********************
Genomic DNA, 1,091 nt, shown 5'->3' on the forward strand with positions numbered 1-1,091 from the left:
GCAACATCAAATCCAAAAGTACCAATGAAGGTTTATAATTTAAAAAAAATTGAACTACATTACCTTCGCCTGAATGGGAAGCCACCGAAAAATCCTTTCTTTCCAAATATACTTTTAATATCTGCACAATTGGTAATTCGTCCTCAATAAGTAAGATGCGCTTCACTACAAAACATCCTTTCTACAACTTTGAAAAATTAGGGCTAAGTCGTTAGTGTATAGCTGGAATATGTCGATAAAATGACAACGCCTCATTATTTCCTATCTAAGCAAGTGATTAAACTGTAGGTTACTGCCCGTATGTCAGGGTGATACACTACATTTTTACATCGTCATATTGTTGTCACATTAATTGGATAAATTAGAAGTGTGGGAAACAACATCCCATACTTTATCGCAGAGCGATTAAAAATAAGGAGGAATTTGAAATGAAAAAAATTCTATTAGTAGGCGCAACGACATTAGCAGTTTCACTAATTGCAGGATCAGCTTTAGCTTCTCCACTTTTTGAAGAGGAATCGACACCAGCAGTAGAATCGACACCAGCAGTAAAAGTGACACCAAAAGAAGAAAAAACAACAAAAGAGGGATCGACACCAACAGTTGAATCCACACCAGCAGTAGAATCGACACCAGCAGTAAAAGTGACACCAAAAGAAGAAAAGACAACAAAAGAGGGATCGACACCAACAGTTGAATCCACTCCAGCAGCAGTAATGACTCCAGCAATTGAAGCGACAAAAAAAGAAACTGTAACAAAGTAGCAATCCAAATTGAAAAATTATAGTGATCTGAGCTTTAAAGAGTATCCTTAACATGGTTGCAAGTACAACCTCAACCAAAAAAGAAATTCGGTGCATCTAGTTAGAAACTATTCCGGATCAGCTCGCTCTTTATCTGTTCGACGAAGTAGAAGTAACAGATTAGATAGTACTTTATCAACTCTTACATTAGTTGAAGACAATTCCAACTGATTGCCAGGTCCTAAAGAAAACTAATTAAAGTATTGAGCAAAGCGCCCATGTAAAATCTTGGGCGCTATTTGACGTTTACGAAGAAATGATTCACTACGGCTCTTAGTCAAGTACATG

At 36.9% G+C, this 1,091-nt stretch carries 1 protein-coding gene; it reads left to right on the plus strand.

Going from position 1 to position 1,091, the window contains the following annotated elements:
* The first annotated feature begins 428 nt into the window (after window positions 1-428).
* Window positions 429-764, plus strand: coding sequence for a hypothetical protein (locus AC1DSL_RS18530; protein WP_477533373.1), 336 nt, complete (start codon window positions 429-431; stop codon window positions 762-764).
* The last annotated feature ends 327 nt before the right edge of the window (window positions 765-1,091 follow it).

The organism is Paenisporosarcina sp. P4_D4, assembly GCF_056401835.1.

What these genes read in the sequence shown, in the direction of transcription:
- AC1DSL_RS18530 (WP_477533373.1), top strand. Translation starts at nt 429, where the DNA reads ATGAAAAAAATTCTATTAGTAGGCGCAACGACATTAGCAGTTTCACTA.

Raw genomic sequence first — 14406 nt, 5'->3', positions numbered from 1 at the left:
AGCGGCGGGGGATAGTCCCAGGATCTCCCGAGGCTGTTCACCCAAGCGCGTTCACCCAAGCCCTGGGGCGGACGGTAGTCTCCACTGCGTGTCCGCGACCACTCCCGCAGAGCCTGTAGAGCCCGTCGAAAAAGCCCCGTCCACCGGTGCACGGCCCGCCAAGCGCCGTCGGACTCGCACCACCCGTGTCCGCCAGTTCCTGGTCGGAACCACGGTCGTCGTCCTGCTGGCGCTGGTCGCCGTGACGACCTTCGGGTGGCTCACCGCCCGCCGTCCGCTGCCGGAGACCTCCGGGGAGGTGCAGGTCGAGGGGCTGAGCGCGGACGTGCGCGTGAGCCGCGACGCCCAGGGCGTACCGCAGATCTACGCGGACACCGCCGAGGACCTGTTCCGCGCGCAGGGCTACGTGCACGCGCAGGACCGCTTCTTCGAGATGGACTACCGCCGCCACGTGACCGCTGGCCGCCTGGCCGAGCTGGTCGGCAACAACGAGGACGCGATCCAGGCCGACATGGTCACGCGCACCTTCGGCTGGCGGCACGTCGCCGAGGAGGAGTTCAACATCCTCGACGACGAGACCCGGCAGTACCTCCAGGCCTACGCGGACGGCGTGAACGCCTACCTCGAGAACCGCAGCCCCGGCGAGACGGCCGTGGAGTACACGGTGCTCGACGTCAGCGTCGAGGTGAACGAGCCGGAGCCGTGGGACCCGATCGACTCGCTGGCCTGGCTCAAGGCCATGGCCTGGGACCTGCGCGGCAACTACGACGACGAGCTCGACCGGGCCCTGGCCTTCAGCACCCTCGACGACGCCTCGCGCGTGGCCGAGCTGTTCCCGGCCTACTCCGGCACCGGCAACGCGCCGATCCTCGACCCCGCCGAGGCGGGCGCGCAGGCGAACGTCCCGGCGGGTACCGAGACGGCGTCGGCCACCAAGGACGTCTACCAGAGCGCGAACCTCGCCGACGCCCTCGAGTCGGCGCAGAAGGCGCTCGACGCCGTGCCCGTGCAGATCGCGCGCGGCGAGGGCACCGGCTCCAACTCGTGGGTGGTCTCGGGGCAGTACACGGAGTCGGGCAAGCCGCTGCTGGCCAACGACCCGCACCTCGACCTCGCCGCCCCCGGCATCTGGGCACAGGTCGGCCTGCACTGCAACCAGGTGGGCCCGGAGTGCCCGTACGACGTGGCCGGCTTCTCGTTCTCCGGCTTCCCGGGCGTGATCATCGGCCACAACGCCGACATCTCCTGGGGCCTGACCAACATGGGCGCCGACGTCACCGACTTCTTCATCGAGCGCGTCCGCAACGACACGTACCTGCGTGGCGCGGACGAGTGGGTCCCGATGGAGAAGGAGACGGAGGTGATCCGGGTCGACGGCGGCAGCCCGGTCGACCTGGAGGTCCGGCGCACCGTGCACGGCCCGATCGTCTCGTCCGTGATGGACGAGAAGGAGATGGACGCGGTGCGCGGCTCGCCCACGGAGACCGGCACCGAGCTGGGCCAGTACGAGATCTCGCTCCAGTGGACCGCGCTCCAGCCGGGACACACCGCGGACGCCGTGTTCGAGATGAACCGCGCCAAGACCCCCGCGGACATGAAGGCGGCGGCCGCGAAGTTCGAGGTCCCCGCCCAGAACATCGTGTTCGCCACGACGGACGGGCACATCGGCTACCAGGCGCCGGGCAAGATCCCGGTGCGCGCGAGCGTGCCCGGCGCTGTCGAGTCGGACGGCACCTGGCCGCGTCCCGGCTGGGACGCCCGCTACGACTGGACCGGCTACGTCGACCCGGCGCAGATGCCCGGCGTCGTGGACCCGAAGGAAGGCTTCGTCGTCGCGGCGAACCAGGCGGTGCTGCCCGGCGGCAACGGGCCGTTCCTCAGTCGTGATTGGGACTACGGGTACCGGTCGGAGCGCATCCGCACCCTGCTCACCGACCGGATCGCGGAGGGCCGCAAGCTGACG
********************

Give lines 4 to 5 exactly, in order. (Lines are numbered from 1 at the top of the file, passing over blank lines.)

Going from position 1 to position 1,091, the window contains the following annotated elements:
* The first annotated feature begins 428 nt into the window (after window positions 1-428).